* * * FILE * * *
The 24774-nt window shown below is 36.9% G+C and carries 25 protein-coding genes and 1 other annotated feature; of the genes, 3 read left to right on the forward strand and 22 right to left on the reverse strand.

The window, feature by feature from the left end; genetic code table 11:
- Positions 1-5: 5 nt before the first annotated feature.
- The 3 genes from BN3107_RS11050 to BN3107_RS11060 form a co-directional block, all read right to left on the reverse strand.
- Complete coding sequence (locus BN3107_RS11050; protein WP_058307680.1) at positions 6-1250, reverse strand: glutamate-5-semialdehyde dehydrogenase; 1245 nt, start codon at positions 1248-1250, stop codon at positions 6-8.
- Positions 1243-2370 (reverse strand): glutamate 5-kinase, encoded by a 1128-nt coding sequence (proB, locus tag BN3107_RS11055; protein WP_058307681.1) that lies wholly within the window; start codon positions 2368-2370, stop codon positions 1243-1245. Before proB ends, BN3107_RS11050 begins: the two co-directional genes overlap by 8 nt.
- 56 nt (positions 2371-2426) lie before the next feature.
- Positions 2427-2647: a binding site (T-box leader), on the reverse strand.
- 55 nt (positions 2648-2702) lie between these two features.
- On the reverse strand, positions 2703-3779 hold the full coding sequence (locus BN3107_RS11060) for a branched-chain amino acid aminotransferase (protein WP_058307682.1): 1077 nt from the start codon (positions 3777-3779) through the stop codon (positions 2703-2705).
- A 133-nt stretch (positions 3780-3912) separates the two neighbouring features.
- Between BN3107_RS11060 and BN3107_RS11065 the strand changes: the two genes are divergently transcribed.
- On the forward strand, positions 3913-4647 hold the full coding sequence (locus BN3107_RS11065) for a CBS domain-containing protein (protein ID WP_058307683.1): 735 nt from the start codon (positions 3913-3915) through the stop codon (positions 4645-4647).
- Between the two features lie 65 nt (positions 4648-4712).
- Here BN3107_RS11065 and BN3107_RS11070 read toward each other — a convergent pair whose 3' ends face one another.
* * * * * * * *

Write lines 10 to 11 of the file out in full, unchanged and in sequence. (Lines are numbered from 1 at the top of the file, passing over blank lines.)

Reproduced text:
- On the reverse strand, positions 2703-3779 hold the full coding sequence (locus BN3107_RS11060) for a branched-chain amino acid aminotransferase (protein WP_058307682.1): 1077 nt from the start codon (positions 3777-3779) through the stop codon (positions 2703-2705).
- A 133-nt stretch (positions 3780-3912) separates the two neighbouring features.